Most historians have come to the conclusion that Nikola Tesla's work with electricity was far better and more important that Edison’s. A lot also believe that Marconi filched a lot of his work from Tesla as well. The consensus on a lot of his other inventions is still out, but one thing is certain; for all of his genius he really never understood public relations. All of that is really inconsequential in reading Tesla's Attic, a young YA novel by Neal Shusterman and Eric Elfman. Although grounded in a factual basis, this book is really more of a light-hearted romp.
It starts when Nick Slate, his father and younger brother leave Florida after Nick's mother dies in a tragic house fire. They move into Colorado Springs, and after a while it becomes apparent that they have moved into the house that was once owned by Tesla. This discover some of this when they hold a garage sale that ride them of what looks like junk but ends up being inventions with powers that defy the laws of science:( a camera that takes pictures of the future, a tape recorder that records what people mean, not what they say, etc,). These inventions draw the attention of a mysterious and sinister group called the Accelerati, who want the inventions. So the game is afoot, with the Accelerati on one side and Nick and a group of new found friends on the other, both racing to find the devices, and what their purpose might be. This is when the plot starts quickening, and brings one of the book's main strengths to light; the characters.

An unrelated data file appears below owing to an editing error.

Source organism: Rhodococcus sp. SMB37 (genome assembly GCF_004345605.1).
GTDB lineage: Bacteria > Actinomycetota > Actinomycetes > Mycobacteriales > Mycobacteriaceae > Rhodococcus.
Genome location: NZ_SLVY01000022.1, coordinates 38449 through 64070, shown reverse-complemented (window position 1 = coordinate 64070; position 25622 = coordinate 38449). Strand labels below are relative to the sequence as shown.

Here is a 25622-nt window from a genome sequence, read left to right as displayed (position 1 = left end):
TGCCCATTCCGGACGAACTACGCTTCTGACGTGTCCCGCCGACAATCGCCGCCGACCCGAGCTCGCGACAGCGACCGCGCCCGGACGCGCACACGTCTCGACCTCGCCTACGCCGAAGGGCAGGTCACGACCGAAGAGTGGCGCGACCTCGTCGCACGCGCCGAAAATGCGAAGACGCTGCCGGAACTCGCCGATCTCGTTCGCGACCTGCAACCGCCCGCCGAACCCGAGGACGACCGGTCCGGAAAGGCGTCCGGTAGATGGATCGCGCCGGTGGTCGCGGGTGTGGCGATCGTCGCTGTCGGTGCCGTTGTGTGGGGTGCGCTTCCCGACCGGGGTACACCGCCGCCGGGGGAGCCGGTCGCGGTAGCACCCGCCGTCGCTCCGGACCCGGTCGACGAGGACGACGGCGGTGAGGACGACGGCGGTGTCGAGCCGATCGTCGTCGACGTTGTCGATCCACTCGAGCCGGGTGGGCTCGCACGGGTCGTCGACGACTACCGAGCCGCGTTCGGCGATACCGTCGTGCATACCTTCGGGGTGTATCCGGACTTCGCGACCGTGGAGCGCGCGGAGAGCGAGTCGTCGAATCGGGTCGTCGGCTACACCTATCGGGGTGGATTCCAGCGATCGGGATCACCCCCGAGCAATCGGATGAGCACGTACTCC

Nick is fairly basic, but his role is more like that of a straight-man for a group of funny and fully-realized companions. The best of these are two girls, Caitlin, who likes to take a sledge- hammer to found objects photograph it, and calls the resulting carnage Garbart; and Petula, a pig-tailed gadfly who raises the art of self-interest to stunning heights. Also good but not quite up to the same level are Mitch, who is too eager to please, Vince, a wonderful Goth caricature, and Caitlin's moronic off-again-off-again boyfriend, Theo.
Now the plot has parents in prison, secret societies and talking corpses, but it's all meant in fun; how seriously can you take a book that has a baseball glove with so strong a power of attraction that it draws a meteor from space that threatens to destroy all life on earth, and a baseball bat that will shatter it? I also enjoyed the ironic and smart-alack tone of the narrative, full of puns and jokes. The ending even promises that there will be a zombie in book two. You can't beat that.